In particular, the short-term energy storage offered by batteries (typically 2-4 hours) and medium-term storage from pumped hydro (around 12 hours) will be critical in providing reliable dispatchable power to back up the inherent intermittency of wind and solar. 

“Australia has one of the most geographically dispersed grids in the world, so the distribution of these projects and project types will allow for energy to be delivered across that grid,” says Pollington, who has three decades of experience in Australia’s renewables industry. 

ACEN Australia Managing Director David Pollington. (Josh Wall)

Westpac recently provided a $75 million loan for ACEN Australia to help progress its roster of projects, extending a relationship which began with the inception of the New England Solar project in 2017.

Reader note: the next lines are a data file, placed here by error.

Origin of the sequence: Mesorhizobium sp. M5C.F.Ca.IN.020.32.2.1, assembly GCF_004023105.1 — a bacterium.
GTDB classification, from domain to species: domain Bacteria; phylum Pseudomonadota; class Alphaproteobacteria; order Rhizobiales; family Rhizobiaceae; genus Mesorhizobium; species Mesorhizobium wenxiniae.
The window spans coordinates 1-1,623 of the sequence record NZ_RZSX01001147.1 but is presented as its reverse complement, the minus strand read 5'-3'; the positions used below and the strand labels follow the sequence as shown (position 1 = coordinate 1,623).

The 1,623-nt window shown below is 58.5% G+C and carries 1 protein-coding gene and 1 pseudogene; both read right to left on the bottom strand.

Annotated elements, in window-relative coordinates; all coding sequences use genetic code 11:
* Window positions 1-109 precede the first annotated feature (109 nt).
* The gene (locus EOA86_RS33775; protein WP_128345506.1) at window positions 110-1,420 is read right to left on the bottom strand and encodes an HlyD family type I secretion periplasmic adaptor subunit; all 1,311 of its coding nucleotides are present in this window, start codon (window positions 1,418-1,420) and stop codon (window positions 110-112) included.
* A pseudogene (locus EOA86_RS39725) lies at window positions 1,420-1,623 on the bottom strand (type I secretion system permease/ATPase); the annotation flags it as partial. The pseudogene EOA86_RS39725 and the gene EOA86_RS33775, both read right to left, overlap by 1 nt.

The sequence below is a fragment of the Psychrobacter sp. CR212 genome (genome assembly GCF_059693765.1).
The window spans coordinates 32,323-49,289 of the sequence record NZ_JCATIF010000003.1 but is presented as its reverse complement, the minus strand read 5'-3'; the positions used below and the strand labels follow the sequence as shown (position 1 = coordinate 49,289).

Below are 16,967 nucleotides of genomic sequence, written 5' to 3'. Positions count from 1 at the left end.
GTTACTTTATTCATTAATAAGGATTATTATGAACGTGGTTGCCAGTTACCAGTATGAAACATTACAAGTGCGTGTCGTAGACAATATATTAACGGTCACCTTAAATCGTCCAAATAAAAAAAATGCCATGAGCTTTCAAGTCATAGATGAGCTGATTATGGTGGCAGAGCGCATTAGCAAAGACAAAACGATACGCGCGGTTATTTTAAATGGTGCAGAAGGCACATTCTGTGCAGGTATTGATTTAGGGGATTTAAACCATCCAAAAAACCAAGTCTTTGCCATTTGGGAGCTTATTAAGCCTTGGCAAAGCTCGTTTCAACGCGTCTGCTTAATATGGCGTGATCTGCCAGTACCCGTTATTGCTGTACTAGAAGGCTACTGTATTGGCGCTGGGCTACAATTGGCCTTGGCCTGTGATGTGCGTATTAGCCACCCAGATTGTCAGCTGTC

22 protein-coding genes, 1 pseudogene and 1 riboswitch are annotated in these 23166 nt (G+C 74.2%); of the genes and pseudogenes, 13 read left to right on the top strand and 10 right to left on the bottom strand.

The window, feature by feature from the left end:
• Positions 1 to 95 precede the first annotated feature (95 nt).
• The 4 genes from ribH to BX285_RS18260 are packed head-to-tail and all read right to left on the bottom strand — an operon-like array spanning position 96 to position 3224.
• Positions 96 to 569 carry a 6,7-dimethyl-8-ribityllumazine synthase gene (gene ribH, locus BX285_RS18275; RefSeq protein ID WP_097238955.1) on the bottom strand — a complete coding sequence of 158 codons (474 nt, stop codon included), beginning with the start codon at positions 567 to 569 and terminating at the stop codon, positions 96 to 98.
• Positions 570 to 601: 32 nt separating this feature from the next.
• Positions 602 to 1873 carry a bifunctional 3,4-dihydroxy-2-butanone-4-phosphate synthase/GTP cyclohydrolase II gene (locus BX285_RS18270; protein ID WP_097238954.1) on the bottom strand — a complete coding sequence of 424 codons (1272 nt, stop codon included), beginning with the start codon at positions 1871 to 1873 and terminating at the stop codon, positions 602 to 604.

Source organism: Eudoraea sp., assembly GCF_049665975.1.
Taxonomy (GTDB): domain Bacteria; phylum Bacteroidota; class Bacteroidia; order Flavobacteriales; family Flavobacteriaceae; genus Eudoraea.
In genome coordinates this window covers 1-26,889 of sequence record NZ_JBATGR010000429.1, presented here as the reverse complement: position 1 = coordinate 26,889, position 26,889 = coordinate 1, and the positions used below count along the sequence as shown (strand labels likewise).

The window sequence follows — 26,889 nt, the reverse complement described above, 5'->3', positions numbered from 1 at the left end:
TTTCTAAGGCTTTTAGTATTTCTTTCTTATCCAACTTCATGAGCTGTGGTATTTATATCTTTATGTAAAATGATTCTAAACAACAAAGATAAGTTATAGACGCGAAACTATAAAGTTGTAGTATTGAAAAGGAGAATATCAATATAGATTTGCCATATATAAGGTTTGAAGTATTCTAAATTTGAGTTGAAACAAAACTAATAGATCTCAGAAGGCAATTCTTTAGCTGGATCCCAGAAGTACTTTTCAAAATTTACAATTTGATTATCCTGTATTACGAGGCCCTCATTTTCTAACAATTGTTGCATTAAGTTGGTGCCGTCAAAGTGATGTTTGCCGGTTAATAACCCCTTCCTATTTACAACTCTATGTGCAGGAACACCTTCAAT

“ACEN Australia is a key partner in helping us to deliver our strategy to finance more renewable energy projects,” says Jason Bowring, a relationship banker with Westpac who specialises in the infrastructure and energy sectors. 

Westpac has been the top financier to Australian renewable energy projects in the past twelve months, according to data compiled by IJGlobal. Among other deals this year the bank took part in a $1.1 billion debt financing for French-based company Neoen to help it progress eight renewable energy projects across Australia.

“We want to continue to be a leader in this space,” says Bowring. “What we really value is the ability to go out and speak to the management teams within renewable energy developers and investors and seek to understand what problems they are trying to overcome.”

ACEN Australia’s Pollington says the support of local banks is critical in adding credibility to projects, while adding that there were challenges.